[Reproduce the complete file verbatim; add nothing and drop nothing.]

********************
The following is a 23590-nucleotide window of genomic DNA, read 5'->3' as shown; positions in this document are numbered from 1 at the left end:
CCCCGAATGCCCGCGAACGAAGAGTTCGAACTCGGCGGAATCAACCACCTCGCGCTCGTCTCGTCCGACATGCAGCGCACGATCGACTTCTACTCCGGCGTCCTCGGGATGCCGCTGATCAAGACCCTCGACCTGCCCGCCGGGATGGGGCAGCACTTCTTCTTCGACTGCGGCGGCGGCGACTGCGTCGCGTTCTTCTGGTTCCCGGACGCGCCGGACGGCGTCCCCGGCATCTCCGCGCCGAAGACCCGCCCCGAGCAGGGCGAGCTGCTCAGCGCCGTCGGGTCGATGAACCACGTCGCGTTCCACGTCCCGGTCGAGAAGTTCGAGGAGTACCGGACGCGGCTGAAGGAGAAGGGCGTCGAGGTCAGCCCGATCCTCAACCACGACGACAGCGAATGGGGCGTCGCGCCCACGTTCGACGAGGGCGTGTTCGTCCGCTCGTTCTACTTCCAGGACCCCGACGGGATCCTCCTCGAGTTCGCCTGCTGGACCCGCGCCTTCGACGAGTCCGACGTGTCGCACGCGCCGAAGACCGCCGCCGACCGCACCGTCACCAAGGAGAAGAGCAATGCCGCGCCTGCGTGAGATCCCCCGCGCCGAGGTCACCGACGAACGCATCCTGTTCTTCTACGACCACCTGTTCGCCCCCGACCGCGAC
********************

The following is a 23590-nucleotide window of genomic DNA, read 5'->3' as shown; positions in this document are numbered from 1 at the left end:
CCCCGAATGCCCGCGAACGAAGAGTTCGAACTCGGCGGAATCAACCACCTCGCGCTCGTCTCGTCCGACATGCAGCGCACGATCGACTTCTACTCCGGCGTCCTCGGGATGCCGCTGATCAAGACCCTCGACCTGCCCGCCGGGATGGGGCAGCACTTCTTCTTCGACTGCGGCGGCGGCGACTGCGTCGCGTTCTTCTGGTTCCCGGACGCGCCGGACGGCGTCCCCGGCATCTCCGCGCCGAAGACCCGCCCCGAGCAGGGCGAGCTGCTCAGCGCCGTCGGGTCGATGAACCACGTCGCGTTCCACGTCCCGGTCGAGAAGTTCGAGGAGTACCGGACGCGGCTGAAGGAGAAGGGCGTCGAGGTCAGCCCGATCCTCAACCACGACGACAGCGAATGGGGCGTCGCGCCCACGTTCGACGAGGGCGTGTTCGTCCGCTCGTTCTACTTCCAGGACCCCGACGGGATCCTCCTCGAGTTCGCCTGCTGGACCCGCGCCTTCGACGAGTCCGACGTGTCGCACGCGCCGAAGACCGCCGCCGACCGCACCGTCACCAAGGAGAAGAGCAATGCCGCGCCTGCGTGAGATCCCCCGCGCCGAGGTCACCGACGAACGCATCCTGTTCTTCTACGACCACCTGTTCGCCCCCGACCGCGAC